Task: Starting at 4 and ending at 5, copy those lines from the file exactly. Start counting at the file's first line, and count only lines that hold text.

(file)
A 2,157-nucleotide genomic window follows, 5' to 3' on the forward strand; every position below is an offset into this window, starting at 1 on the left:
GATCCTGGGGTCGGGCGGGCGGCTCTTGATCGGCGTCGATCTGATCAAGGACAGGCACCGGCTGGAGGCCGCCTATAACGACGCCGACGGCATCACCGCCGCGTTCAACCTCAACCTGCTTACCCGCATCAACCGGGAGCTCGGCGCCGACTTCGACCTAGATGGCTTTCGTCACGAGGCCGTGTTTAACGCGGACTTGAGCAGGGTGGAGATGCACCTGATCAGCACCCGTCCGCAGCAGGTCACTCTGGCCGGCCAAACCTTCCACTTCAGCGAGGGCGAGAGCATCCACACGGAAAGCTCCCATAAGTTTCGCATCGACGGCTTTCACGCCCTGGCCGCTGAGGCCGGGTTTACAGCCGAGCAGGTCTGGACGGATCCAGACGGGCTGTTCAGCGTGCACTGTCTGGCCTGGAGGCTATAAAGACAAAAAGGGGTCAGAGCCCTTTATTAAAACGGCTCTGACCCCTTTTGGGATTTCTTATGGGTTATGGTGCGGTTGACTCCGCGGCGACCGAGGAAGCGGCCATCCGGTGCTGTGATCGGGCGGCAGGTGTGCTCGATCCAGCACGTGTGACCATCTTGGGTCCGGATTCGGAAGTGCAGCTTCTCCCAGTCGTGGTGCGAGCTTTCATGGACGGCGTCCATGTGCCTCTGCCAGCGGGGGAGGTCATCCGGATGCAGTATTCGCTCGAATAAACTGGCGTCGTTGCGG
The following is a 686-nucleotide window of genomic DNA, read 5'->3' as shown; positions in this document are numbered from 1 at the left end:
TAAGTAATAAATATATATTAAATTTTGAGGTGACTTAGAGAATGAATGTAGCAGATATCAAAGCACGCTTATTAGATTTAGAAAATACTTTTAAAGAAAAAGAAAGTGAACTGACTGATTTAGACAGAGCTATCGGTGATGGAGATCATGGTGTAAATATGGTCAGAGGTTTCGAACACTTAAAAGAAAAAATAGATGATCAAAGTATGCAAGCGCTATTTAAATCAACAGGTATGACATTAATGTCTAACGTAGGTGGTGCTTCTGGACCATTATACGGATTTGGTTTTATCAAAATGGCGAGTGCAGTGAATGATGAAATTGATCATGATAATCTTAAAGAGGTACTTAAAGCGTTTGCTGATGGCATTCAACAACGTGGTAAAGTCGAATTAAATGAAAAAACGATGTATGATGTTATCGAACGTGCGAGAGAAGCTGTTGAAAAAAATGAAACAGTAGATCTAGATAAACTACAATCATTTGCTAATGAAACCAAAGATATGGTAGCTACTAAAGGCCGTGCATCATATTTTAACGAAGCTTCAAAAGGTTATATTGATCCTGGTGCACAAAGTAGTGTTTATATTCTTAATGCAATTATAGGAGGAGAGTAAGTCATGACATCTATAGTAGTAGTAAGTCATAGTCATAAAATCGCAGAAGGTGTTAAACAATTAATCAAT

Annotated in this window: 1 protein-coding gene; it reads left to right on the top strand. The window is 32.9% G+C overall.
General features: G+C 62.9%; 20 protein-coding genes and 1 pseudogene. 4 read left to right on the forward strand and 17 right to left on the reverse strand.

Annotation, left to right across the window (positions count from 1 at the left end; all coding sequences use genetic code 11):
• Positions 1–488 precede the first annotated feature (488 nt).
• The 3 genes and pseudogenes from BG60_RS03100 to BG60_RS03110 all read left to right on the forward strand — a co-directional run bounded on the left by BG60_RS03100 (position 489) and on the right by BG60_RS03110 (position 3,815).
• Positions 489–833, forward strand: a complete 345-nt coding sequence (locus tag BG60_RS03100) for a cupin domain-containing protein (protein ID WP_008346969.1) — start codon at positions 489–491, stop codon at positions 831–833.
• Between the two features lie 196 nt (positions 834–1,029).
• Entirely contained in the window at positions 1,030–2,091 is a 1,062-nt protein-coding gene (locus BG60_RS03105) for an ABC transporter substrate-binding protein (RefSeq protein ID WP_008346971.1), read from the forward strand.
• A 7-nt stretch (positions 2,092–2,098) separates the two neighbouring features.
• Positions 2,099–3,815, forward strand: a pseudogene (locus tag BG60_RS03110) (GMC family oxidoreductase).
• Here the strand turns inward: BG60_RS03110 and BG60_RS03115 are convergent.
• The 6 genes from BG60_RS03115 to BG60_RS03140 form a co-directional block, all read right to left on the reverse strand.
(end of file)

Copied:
TAAGTAATAAATATATATTAAATTTTGAGGTGACTTAGAGAATGAATGTAGCAGATATCAAAGCACGCTTATTAGATTTAGAAAATACTTTTAAAGAAAAAGAAAGTGAACTGACTGATTTAGACAGAGCTATCGGTGATGGAGATCATGGTGTAAATATGGTCAGAGGTTTCGAACACTTAAAAGAAAAAATAGATGATCAAAGTATGCAAGCGCTATTTAAATCAACAGGTATGACATTAATGTCTAACGTAGGTGGTGCTTCTGGACCATTATACGGATTTGGTTTTATCAAAATGGCGAGTGCAGTGAATGATGAAATTGATCATGATAATCTTAAAGAGGTACTTAAAGCGTTTGCTGATGGCATTCAACAACGTGGTAAAGTCGAATTAAATGAAAAAACGATGTATGATGTTATCGAACGTGCGAGAGAAGCTGTTGAAAAAAATGAAACAGTAGATCTAGATAAACTACAATCATTTGCTAATGAAACCAAAGATATGGTAGCTACTAAAGGCCGTGCATCATATTTTAACGAAGCTTCAAAAGGTTATATTGATCCTGGTGCACAAAGTAGTGTTTATATTCTTAATGCAATTATAGGAGGAGAGTAAGTCATGACATCTATAGTAGTAGTAAGTCATAGTCATAAAATCGCAGAAGGTGTTAAACAATTAATCAAT

Annotated in this window: 1 protein-coding gene; it reads left to right on the top strand. The window is 32.9% G+C overall.